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Scientists Remove Extra Chromosome From Down Syndrome Line
University of Washington scientists have successfully removed the extra copy of chromosome 21 from a culture of cells taken from a person with Down syndrome, opening possibilities for new treatments.
What's the Latest Development?
Researchers at the University of Washington have used a new medical procedure to remove the extra copy of chromosome 21 in cell cultures derived from a person affected by Down syndrome. The new technique is remarkable in its ability to completely remove the chromosome without affecting portions of the genetic code. "Gene therapy researchers have to be careful that their approaches do not cause gene toxicity," said Dr. David W. Russell. "This means, for example, that removal of a chromosome must not break or rearrange the remaining genetic code. This method shouldn't do that."
What's the Big Idea?
Down syndrome is a genetic abnormality caused by a trisomy, or the triplication of a chromosome. Researchers hope that by removing the extra copy of chromosome 21 from cell cultures, new cell therapies will emerge for some of the blood-forming disorders that accompany Down syndrome. "Researcher could [also] contrast, for example, how the two cell lines formed brain nerve cells, to learn the effects of trisomy 21 on neuron development, which might offer insights into the lifelong cognitive impairments and adulthood mental decline of Down syndrome."
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Andy Samberg and Cristin Milioti get stuck in an infinite wedding time loop.
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A recent analysis of a 76-million-year-old Centrosaurus apertus fibula confirmed that dinosaurs suffered from cancer, too.
- The fibula was originally discovered in 1989, though at the time scientists believed the damaged bone had been fractured.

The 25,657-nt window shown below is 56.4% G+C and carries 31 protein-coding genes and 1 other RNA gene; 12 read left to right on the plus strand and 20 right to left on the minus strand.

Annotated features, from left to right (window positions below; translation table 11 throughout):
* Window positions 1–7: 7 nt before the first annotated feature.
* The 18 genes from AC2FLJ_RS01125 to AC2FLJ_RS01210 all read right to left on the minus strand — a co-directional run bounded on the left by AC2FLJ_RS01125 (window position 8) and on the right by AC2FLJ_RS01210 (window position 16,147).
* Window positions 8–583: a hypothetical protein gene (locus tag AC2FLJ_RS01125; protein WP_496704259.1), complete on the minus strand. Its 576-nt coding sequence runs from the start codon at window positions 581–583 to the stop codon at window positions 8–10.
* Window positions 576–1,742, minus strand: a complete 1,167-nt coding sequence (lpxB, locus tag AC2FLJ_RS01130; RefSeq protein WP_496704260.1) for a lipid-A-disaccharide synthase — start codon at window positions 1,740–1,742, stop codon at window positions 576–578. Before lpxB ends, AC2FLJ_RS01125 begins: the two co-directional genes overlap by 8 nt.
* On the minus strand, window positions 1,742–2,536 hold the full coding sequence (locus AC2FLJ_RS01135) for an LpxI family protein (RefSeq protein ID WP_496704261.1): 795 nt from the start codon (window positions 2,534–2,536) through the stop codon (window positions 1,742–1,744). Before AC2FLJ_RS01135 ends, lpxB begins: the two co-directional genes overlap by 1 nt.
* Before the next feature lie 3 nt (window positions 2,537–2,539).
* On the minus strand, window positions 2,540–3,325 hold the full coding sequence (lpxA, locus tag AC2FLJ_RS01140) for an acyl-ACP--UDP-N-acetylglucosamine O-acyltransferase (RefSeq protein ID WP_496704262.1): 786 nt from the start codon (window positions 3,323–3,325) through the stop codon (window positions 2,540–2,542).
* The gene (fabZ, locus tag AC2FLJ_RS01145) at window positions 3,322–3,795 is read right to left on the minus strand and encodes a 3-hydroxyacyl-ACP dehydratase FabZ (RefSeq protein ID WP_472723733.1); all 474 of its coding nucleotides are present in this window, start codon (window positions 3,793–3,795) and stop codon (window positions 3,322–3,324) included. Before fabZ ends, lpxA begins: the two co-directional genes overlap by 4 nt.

- After reanalyzing the bone, and comparing it with fibulas from a human and another dinosaur, a team of scientists confirmed that the dinosaur suffered from the bone cancer osteosarcoma.
- The study shows how modern techniques can help scientists learn about the ancient origins of diseases.
Centrosaurus apertus fibula
Royal Ontario Museum<p>In the recent study, the team used a combination of techniques to analyze the fibula, including taking CT scans, casting the bone and studying thin slices of it under a microscope. The analysis suggested that the dinosaur likely suffered from osteosarcoma, a type of bone cancer that affects modern humans, typically young adults.</p><p>For further evidence, the team compared the damaged fibula to a healthy fibula from a dinosaur of the same species, and also to a fibula that belonged to a 19-year-old human who suffered from osteosarcoma. Both comparisons supported the osteosarcoma diagnosis.</p>
Evans et al.<p style="margin-left: 20px;">"The shin bone shows aggressive cancer at an advanced stage," Evans said in a <a href="https://www.rom.on.ca/en/about-us/newsroom/press-releases/rare-malignant-cancer-diagnosed-in-a-dinosaur" target="_blank">press release</a>. "The cancer would have had crippling effects on the individual and made it very vulnerable to the formidable tyrannosaur predators of the time."</p><p style="margin-left: 20px;">"The fact that this plant-eating dinosaur lived in a large, protective herd may have allowed it to survive longer than it normally would have with such a devastating disease."</p><p>The fossilized fibula was originally unearthed in a bonebed alongside the remains of dozens of other <em>Centrosaurus </em><em>apertus</em>, suggesting the dinosaur didn't die from cancer, but from a flood that swept it away with its herd.</p>
Dinosaur fibula; the tumor mass is depicted in yellow.
Royal Ontario Museum/McMaster University<p>The new study highlights how modern techniques can help scientists learn more about the evolutionary origins of modern diseases, like cancer. It also shows that dinosaurs suffered through some of the same terrestrial afflictions humans face today.</p><p style="margin-left: 20px;">"Dinosaurs can seem like mythical creatures, but they were living, breathing animals that suffered through horrible injuries and diseases," Evans said, "and this discovery certainly makes them more real and helps bring them to life in that respect."</p>
Join the lauded author of Range in conversation with best-selling author and poker pro Maria Konnikova!
UPDATE: Unfortunately, Malcolm Gladwell was not able to make the live stream due to scheduling issues. Fortunately, David Epstein was able to jump in at a moment's notice. We hope you enjoy this great yet unexpected episode of Big Think Live. Our thanks to David and Maria for helping us deliver a show, it is much appreciated.